This second volume of Francis Oakley’s impressive trilogy on the emergence of Western political thought deals with three main topics—church-state relations, the recovery of ancient philosophy, and the medieval idea of representation. These apparently disparate themes all reflect some underlying ideas that characterize Oakley’s work.
The book opens with the Investiture Contest of the late-eleventh century, a struggle that began when a reformed papacy challenged the then taken-for-granted right of the emperor to appoint bishops throughout his realm. The reformers quoted ancient laws referring to the election of bishops in the early Church, but the laws took on a new significance when they were applied to bishops who now were not just shepherds of a Christian flock but often great feudal lords holding large estates from the emperor. When the emperor resisted the pope’s demands, a long struggle ensued that finally ended in a compromise. Its principal results, Oakley notes, were a diminishing of royal sacrality and the establishment of two structures of government, ecclesiastical and secular, each limiting the power of the other.
Oakley next presents a series of chapters on “recuperating the past” (p. 42). He explains how medieval scholars could learn from ancient philosophers that the phenomena of the physical universe could be explained by natural causation without any direct divine intervention and how this might lead to an awareness that the world of the political, too, was something natural [End Page 339]to man. But the author also insists that the revival of ancient ideas was not just a passive rediscovery; rather, the ideas underwent a “transformational reinterpretation” (p. 43) when they were assimilated into a medieval Christian culture.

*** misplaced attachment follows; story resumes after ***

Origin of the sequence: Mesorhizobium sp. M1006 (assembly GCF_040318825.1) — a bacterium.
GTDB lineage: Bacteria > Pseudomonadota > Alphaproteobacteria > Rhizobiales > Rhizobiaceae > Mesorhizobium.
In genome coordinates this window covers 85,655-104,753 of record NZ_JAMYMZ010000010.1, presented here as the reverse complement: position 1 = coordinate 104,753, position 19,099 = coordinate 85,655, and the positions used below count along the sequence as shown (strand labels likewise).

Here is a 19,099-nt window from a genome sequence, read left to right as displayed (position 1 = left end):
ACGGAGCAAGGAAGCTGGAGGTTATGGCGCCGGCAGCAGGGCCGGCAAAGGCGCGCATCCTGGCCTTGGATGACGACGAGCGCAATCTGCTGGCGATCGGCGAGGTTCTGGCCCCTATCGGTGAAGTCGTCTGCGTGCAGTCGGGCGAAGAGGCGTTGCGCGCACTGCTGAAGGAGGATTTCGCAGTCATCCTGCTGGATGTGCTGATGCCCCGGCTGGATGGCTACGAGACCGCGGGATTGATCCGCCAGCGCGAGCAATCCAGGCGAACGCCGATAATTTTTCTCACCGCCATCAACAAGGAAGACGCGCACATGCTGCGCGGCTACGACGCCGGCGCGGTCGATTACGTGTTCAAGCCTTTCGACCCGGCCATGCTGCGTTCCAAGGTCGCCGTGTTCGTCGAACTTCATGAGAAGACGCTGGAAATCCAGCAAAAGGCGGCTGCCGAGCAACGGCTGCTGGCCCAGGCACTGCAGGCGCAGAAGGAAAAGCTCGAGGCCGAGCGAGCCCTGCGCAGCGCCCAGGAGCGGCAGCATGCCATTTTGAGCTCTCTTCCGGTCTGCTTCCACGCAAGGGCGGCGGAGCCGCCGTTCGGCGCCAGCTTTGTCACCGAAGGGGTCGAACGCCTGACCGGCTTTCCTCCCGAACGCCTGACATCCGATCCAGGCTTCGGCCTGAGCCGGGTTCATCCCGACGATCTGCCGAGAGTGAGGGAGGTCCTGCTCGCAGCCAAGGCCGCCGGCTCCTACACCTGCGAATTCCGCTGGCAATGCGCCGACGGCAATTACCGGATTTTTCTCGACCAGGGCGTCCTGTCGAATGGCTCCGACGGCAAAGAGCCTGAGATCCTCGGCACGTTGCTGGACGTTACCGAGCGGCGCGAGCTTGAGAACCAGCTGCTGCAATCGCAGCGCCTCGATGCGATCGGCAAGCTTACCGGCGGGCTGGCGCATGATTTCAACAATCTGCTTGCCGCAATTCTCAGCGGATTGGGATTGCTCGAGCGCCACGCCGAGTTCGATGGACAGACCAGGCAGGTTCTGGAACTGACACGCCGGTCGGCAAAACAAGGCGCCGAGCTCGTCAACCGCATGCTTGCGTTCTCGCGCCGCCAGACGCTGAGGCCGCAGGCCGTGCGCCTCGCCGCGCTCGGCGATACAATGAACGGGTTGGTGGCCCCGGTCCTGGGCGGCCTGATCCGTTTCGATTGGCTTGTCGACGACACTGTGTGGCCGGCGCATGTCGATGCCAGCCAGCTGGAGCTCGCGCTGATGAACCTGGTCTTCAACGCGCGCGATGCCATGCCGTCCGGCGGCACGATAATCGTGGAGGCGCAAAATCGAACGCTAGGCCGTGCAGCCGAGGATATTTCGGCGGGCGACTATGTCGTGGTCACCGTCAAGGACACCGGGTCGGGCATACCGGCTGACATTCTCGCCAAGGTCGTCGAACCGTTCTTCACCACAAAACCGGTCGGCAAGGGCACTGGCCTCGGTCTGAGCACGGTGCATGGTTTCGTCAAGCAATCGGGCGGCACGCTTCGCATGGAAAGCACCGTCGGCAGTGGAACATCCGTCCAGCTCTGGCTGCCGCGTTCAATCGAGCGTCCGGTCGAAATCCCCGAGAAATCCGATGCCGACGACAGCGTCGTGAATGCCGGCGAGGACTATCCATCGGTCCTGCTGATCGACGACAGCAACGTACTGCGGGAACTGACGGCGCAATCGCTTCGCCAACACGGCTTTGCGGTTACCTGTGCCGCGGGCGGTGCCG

Oakley finally turns to a quite different theme, the development of the idea of representation in the twelfth and thirteenth centuries. Here, the argument revolves around two phrases of Roman law: plena potestasand quod omnes tangit. This language had no constitutional significance in its original ancient context. But, building on earlier work of Gaines Post, Oakley shows how, when the language was assimilated into the canon law of the twelfth century, it was “profoundly reshaped” (p. 147) and eventually came to be accepted as defining principles of public law relating to the summoning of elected representatives, first to church councils, then by a sort of osmosis to secular assemblies.
The topics covered deal with quite different issues but, as previously suggested, they can all be seen as exemplifications of a common approach that characterizes Oakley’s work. The author is persistently concerned with the tensions and interplay between ecclesiastical and secular government and, equally important, with the tensions and interplay between the medieval world of thought and ideas revived from the past. These concerns were all evident in the material we have considered. In each case, ancient ideas were reshaped when they were applied to the realities of medieval society; then the changed ideas in their new form helped to reshape the medieval reality. Oakley’s work helps us to understand how this whole complex process could be a source of the progressive change that would finally lead to a form of modern political thought.
Oakley has undertaken a highly ambitious project, one that calls for much erudition and not a little courage. Although we still await his final volume, it already seems clear that the completed opus will be an outstanding work of historical synthesis, ambitiously conceived and brilliantly executed.